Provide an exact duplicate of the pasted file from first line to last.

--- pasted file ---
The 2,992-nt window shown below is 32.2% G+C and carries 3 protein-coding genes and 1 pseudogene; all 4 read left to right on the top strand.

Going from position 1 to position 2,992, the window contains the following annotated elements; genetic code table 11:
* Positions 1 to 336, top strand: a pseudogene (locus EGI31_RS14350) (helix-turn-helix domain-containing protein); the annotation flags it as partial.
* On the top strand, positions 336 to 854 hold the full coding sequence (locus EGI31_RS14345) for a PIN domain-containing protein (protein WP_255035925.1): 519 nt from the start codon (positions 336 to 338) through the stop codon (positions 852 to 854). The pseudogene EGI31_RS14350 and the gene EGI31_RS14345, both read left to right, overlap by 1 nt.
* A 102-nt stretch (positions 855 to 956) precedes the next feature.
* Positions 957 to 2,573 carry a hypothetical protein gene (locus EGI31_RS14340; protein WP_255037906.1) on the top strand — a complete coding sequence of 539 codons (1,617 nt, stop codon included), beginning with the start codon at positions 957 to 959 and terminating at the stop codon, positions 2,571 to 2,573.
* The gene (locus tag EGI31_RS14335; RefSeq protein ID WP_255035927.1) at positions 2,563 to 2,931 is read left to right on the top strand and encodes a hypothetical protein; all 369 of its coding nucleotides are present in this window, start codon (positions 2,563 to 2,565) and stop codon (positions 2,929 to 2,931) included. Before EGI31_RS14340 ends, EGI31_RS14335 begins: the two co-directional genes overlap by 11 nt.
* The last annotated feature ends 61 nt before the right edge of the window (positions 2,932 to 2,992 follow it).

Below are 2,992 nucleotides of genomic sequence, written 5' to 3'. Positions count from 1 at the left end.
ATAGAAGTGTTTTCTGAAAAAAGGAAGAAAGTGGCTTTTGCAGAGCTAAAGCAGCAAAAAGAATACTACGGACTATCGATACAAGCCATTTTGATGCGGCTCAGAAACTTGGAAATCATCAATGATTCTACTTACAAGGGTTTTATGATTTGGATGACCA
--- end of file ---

The 2,992-nt window shown below is 32.2% G+C and carries 3 protein-coding genes and 1 pseudogene; all 4 read left to right on the top strand.

Going from position 1 to position 2,992, the window contains the following annotated elements; genetic code table 11:
* Positions 1 to 336, top strand: a pseudogene (locus EGI31_RS14350) (helix-turn-helix domain-containing protein); the annotation flags it as partial.
* On the top strand, positions 336 to 854 hold the full coding sequence (locus EGI31_RS14345) for a PIN domain-containing protein (protein WP_255035925.1): 519 nt from the start codon (positions 336 to 338) through the stop codon (positions 852 to 854). The pseudogene EGI31_RS14350 and the gene EGI31_RS14345, both read left to right, overlap by 1 nt.
* A 102-nt stretch (positions 855 to 956) precedes the next feature.
* Positions 957 to 2,573 carry a hypothetical protein gene (locus EGI31_RS14340; protein WP_255037906.1) on the top strand — a complete coding sequence of 539 codons (1,617 nt, stop codon included), beginning with the start codon at positions 957 to 959 and terminating at the stop codon, positions 2,571 to 2,573.
* The gene (locus tag EGI31_RS14335; RefSeq protein ID WP_255035927.1) at positions 2,563 to 2,931 is read left to right on the top strand and encodes a hypothetical protein; all 369 of its coding nucleotides are present in this window, start codon (positions 2,563 to 2,565) and stop codon (positions 2,929 to 2,931) included. Before EGI31_RS14340 ends, EGI31_RS14335 begins: the two co-directional genes overlap by 11 nt.
* The last annotated feature ends 61 nt before the right edge of the window (positions 2,932 to 2,992 follow it).

Below are 2,992 nucleotides of genomic sequence, written 5' to 3'. Positions count from 1 at the left end.
ATAGAAGTGTTTTCTGAAAAAAGGAAGAAAGTGGCTTTTGCAGAGCTAAAGCAGCAAAAAGAATACTACGGACTATCGATACAAGCCATTTTGATGCGGCTCAGAAACTTGGAAATCATCAATGATTCTACTTACAAGGGTTTTATGATTTGGATGACCA